Since my first cruise in 1982 I have seen the world by cruise ship. As a crew member for Royal Viking Line) my first journey was from Bora Bora to Bergen (Norway). When I include river cruises I can add world-class cities like Moscow, Vienna, Paris and Shanghai. Here are eight of my most memorable cruise experiences.
- The Caribbean Sea
From Florida to South America, hundreds of Caribbean islands feature lush coral reefs teaming with sea life. I am not a certified SCUBA diver, but “resort dives” start with a two-hour class in a swimming pool and end with a real ocean dive with a certified instructor the same day.
I also recommend the tourist submarines that descend to 150 feet. Visit sea turtles, octopi, piper fish, flounders, eels, angel fish, barracuda and even ship wrecks – without getting wet. Submarine tours are now common and cost about $100 per person for 1 hour.
- Alaska Whale Watching
Whales thrive in Alaska – sightings are guaranteed on tour boats small enough to locate and follow them. I have seen 20-ton whales breaching completely out of the water, landing with a splashy belly flop. I have seen the blowhole of humpback and felt its fishy spray.
But my best sighting was a pod of “bubble-feeding” humpbacks (a dozen or so) trapping entire schools of fish on the surface for feeding. First they blow a air “bubble net” to trap the fish in deep water. Then they gather below to follow them to the surface as the bubbles rise. When the fish all converge on the ocean surface, the whales emerge with their jaws wide open to catch them by the mouthful. Then they turn like a whale water ballet and wave goodbye with their fluted tails.
- St. Petersburg, Russia
The largest Baltic seaport city in Russia was the final home of the Romanovs and the birthplace of the Communism. St. Petersburg has imperial palaces, onion-dome churches, world-class art, spectacular ballet, Khrushchev apartments and every other intrigue that defines the Russian enigma. Most ships stay for two or three days.
From the Minoans of Crete to the Egyptians, Greeks and Romans, the Mediterranean Sea is the heart of world history. Ephesus, on the southwest coast of Turkey, is one of the best preserved cities of antiquity. Founded in 1000 BC, its Temple of Artemis was one of the Seven Wonders of the Ancient World. It thrived under Roman control in the first century B.C. and was later pivotal in defining early Christianity. There is a small house reputed to be the former home of Mother Mary in later life.
There is only one Venice, and it is in Italy. From the canals and gondolas to the glasswork of Murano and the world’s oldest sidewalk cafe, Caffé Florian, in operation since 1720. Many cruises begin or end in Venice and visiting the city is spectacular. But the highlight is the view from the ship as you sail alongside the entire city on approach from the sea.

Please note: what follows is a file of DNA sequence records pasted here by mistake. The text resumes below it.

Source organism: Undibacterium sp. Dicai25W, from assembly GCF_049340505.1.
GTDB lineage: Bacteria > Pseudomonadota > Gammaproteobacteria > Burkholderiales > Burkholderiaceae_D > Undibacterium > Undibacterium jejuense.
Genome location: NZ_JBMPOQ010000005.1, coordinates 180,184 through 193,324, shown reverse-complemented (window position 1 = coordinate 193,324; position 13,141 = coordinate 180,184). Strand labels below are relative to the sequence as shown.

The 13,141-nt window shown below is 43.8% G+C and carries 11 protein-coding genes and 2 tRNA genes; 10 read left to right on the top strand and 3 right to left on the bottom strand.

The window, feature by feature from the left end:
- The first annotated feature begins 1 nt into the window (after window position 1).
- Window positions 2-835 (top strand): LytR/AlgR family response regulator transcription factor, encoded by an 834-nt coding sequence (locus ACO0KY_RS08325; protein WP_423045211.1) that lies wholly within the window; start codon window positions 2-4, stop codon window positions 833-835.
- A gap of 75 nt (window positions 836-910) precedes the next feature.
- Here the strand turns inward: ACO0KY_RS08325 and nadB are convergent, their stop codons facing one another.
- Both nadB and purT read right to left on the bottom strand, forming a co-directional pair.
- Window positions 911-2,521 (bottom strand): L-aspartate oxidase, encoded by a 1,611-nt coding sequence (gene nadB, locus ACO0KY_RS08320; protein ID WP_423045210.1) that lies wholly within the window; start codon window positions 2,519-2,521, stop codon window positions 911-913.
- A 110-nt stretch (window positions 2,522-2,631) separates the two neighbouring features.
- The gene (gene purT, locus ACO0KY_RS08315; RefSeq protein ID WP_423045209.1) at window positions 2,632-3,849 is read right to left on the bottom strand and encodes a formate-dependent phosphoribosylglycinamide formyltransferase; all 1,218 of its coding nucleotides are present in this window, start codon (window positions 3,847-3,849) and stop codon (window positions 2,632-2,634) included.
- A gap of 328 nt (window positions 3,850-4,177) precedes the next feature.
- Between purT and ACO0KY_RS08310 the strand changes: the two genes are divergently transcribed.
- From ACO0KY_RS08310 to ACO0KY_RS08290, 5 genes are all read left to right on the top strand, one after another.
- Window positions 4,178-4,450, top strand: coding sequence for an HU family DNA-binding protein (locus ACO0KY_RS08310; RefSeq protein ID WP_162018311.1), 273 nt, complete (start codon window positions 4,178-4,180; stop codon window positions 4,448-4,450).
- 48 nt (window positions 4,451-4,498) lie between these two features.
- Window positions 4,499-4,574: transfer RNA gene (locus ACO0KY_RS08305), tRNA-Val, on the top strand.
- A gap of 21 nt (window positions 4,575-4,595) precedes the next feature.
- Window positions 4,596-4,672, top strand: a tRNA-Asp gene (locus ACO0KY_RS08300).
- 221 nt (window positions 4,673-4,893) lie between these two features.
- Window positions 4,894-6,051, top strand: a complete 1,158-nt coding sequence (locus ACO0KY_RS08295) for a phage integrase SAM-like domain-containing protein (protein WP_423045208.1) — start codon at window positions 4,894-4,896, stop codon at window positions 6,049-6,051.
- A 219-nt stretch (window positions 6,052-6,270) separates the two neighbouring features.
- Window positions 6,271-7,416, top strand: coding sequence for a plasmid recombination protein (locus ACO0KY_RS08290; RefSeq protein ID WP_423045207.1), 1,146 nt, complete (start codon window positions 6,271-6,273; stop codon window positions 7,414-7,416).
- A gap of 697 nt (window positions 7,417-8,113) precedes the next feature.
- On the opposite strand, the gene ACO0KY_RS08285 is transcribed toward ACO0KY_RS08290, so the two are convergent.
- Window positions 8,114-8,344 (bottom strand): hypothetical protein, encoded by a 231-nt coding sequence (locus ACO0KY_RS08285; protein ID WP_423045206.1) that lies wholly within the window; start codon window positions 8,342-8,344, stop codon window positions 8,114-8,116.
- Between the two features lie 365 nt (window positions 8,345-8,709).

The mostly volcanic Pacific islands are younger than Caribbean islands, so most have jagged mountains and are surrounded by tiny islands, called atolls, that form a lagoon and barrier reef between the island and the sea. The water in the shallow lagoon is clear enough to watch colorful tropical fish nibbling on your toes, but outside the reef with a steep drop to the ocean floor, is a completely different world.
Black sand beaches are made from broken lava. The island of Hawaii has an active volcano where you can hike over the waves of freshly hardened lava, which crunch under your feet like delicate black glass. The closer you get to the active lava flow the more the air temperature rises and odorous sulfur replaces the oxygen. I got close enough to see an abyss with a flowing river of golden lava below. I approached the ledge on my hands and knees, but I could only look down for a few seconds before the fear that the rock supporting me would crumble into the river of fire below me took over. I turned back, just happy to say that I had seen it.
- The Holy Lands
I have never experienced deeper feelings of spirituality than in the Old City Jerusalem. Most cruises spend two or three nights docked in Haifa and Ashdod so you can start your historic journey at one end and end at the other. Along the way see Jerusalem, the Dead Sea, Masada, Sea of Galilee, Capernaum, Bethlehem, Nazareth, the Dead Sea Scrolls, the River Jordan and more.
Then there is the counterpart – Egypt. Giza, site of the most famous pyramids and the Sphinx, can be visited from a ship docked in the Mediterranean port of Alexandria. If your ship continues through the Suez Canal you reach Safaga on the Red Sea. From there you can visit Luxor and the Valley of the Kings on the middle Nile by car. These well-preserved ancient Egyptian sites are now 4000 to 5000 years old. One could easily spend a week on the Nile, and river cruises are also available.
I like to cite Athens as the perfect cruise destination. Located on the tip of the Balkan peninsula, a visit by train from Italy requires four days roundtrip, but you can arrive overnight by ship. Start your day at the Acropolis, then visit the ancient Agora marketplace directly below. Finish out your day browsing the modern Plaka shopping district.
Paul Motter is the editor of CruiseMates.com, an online cruise guide. Follow him on Twitter @cruisemates.